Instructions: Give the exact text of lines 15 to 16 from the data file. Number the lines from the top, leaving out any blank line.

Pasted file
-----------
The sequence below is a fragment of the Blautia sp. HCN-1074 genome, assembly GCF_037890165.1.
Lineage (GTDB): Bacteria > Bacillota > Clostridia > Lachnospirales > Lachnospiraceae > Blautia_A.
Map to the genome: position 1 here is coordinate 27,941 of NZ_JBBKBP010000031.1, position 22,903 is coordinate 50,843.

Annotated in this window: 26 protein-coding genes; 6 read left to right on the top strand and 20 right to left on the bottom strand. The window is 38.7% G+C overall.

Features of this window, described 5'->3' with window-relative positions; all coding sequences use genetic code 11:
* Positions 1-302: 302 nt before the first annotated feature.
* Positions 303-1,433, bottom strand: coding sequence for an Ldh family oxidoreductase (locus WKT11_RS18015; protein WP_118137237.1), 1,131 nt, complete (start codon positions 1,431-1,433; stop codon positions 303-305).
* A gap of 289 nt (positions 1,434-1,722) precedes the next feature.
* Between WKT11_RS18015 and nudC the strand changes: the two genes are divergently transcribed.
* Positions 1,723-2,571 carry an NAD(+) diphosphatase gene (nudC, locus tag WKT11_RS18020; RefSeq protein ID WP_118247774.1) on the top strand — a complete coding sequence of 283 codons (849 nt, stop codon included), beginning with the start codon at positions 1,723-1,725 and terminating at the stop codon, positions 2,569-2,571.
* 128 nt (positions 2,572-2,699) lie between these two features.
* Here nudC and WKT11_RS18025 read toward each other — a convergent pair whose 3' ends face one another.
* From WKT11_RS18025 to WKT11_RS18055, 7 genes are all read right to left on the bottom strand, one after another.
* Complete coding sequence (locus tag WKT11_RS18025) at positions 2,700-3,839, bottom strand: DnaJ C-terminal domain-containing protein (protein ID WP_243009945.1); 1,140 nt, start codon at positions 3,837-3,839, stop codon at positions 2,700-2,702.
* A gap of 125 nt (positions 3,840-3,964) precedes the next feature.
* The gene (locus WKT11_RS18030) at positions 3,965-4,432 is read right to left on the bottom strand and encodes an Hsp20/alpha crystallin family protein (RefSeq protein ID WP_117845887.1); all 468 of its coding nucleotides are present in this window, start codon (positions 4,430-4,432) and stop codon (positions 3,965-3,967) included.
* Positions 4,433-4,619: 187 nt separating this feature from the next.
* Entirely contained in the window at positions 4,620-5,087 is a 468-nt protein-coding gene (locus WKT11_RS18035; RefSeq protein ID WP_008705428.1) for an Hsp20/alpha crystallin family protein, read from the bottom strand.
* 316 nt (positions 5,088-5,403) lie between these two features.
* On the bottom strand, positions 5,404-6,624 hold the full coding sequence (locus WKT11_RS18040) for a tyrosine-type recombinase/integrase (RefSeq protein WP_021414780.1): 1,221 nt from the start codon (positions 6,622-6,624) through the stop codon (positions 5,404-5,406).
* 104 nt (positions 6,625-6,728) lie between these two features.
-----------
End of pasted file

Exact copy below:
* A gap of 125 nt (positions 3,840-3,964) precedes the next feature.
* The gene (locus WKT11_RS18030) at positions 3,965-4,432 is read right to left on the bottom strand and encodes an Hsp20/alpha crystallin family protein (RefSeq protein ID WP_117845887.1); all 468 of its coding nucleotides are present in this window, start codon (positions 4,430-4,432) and stop codon (positions 3,965-3,967) included.